Radiant Dawn (Last Gang)
Operators are the brainchild of Canadian singer-songwriter Dan Boeckner, known for the projects Wolf Parade, Divine Fits, Atlas Strategic and Handsome Furs. Wolf Parade are still very much a going concern but, while that band has a conventional indie-rock vibe, Operators are something else entirely.
The first hints of greatness came with the release of EP1 in 2014, followed by the debut full-lengther, Blue Wave, two years later. But it's the majesty of the 14 songs that fill Radiant Dawn that show just how far this group has come.
The Arcade Fire's Tim Kingsbury plays bass on closing track "Low Life," and that somehow makes sense; while Operators are a far more synth-oriented affair than those fellow Canadians, there's an epic '80s vibe that bridges the gap. They've apparently been touring the world in order to finance their releases and build a fan base, and have been doing extremely well in Eastern Europe.
If you like this story, consider signing up for our email newsletters.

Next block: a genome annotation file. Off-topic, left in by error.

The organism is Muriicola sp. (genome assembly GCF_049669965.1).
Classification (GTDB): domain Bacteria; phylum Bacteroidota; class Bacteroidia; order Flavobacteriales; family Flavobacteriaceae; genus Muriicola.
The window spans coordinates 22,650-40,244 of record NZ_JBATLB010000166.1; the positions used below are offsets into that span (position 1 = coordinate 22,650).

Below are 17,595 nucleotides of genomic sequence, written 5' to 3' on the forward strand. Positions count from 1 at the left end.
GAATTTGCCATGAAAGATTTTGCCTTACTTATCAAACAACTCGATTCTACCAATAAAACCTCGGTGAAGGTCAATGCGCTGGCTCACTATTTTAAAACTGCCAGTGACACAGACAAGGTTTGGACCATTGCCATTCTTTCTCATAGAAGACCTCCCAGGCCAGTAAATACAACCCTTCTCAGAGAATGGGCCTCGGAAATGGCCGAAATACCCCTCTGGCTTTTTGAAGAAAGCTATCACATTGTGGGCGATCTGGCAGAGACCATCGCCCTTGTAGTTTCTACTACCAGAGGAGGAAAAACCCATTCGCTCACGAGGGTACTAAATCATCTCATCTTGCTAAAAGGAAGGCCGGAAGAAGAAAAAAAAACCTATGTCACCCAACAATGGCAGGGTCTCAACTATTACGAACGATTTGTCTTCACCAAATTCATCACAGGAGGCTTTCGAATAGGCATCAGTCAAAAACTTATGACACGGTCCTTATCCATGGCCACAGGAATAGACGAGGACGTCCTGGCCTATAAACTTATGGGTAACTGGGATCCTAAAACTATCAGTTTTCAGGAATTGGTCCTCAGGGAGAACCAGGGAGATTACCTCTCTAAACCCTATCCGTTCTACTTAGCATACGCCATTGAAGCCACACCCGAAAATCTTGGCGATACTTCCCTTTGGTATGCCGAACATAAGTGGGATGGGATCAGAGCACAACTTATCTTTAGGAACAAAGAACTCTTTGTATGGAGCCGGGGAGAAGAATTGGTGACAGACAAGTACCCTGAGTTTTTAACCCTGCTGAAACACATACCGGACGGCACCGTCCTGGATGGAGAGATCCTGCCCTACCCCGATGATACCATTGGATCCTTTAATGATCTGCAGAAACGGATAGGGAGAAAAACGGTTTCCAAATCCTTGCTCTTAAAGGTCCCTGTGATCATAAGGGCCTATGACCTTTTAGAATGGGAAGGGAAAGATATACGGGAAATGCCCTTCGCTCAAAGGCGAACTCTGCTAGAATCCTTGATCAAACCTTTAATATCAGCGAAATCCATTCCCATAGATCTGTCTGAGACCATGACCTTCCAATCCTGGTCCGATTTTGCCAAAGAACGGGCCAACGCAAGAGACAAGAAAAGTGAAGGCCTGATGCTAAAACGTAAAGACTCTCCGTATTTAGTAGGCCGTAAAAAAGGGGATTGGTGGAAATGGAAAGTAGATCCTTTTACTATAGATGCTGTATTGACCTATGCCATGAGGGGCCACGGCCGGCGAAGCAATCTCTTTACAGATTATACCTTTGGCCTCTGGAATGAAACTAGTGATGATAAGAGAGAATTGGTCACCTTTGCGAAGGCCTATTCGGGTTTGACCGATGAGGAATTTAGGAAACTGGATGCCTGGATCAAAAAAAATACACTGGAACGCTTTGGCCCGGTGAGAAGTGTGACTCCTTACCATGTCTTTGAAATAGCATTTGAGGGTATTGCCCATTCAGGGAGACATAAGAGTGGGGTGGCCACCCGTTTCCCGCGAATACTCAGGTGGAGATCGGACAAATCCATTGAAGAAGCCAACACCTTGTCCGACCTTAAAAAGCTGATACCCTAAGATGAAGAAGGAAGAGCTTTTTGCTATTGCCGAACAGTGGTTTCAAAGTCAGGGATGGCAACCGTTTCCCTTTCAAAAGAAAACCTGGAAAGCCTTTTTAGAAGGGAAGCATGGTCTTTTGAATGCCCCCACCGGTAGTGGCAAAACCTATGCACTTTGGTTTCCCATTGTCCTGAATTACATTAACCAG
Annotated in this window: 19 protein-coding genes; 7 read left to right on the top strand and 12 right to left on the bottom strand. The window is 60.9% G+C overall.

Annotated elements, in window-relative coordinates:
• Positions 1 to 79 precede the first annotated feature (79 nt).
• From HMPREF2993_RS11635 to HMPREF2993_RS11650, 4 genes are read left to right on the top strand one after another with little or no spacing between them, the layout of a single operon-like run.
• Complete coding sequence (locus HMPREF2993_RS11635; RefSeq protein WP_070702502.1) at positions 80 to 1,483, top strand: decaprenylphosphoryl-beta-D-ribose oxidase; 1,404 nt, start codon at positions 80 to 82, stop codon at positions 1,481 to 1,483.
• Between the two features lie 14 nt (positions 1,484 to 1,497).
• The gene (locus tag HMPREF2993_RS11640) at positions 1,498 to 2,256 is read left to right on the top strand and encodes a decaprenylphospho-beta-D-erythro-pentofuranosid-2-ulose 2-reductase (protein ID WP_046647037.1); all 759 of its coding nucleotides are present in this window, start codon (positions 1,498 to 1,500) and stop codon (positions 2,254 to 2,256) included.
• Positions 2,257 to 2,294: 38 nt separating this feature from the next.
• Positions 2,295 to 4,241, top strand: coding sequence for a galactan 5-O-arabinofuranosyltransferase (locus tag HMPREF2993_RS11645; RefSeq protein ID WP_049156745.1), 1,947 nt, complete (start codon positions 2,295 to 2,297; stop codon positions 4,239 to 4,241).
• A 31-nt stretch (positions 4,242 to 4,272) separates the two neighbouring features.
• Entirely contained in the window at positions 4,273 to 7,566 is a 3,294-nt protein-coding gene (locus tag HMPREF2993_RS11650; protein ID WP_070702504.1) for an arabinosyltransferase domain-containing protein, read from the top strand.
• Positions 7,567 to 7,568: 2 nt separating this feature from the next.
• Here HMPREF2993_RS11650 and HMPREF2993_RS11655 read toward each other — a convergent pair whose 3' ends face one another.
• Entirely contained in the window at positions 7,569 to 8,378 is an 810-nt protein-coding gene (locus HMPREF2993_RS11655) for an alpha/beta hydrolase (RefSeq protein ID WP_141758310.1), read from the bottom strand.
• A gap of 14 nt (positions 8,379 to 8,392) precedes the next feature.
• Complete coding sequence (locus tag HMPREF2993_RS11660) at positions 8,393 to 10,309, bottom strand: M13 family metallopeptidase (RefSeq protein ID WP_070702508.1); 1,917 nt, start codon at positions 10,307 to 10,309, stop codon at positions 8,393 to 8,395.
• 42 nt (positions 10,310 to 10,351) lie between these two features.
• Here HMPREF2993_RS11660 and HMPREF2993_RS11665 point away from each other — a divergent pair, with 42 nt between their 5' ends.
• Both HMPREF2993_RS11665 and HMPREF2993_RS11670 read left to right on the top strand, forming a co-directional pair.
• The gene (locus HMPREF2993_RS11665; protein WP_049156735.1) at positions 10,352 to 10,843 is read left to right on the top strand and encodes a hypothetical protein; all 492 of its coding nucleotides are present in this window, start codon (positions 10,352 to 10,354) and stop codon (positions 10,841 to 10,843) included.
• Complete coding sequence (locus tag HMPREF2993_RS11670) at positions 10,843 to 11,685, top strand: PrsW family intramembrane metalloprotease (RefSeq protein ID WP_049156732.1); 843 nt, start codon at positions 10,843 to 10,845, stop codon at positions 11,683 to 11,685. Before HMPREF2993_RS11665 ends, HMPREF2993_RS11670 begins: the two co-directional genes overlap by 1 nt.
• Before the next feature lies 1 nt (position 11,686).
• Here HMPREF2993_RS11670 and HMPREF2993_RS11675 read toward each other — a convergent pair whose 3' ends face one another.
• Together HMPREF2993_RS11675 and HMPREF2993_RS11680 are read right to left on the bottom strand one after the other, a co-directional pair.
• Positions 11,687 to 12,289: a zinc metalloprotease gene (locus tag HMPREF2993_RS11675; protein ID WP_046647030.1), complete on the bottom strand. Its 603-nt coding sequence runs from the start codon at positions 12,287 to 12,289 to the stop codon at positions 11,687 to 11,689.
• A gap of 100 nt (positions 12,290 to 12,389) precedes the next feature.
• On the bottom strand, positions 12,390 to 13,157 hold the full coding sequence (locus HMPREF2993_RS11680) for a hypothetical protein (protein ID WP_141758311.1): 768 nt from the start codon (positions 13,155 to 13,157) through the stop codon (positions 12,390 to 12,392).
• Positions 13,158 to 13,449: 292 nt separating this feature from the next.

SHOW ME HOW
You have successfully signed up for your selected newsletter(s) - please keep an eye on your mailbox, we're movin' in!
However they're doing it, it's working. There's a cold, harsh feel to the synth-pop that will appeal to fans of the likes of Depeche Mode and even The Cure but, much like those Brit bands, the mood is never at the expense of the songs. From the opening "Days," the album carries the listener along on a wave of infectious melodies and lush fills. "I Feel Emotion" and "Despair" are further highlights on a record that honestly has many.
According to the accompanying press release, "The album's nine tracks meld raw analog hardware with Boeckner's distinct voice to create an immersive cinematic sound. Interspersed between the tracks are instrumental intertitles that amplify the album’s 1970s sci-fi dystopian feel."
That tracks. How the hell he's managed to create a body of work that feels both lush and harsh, God only knows. But this is a special album that will reveal itself, layer after layer like an onion, with every listen.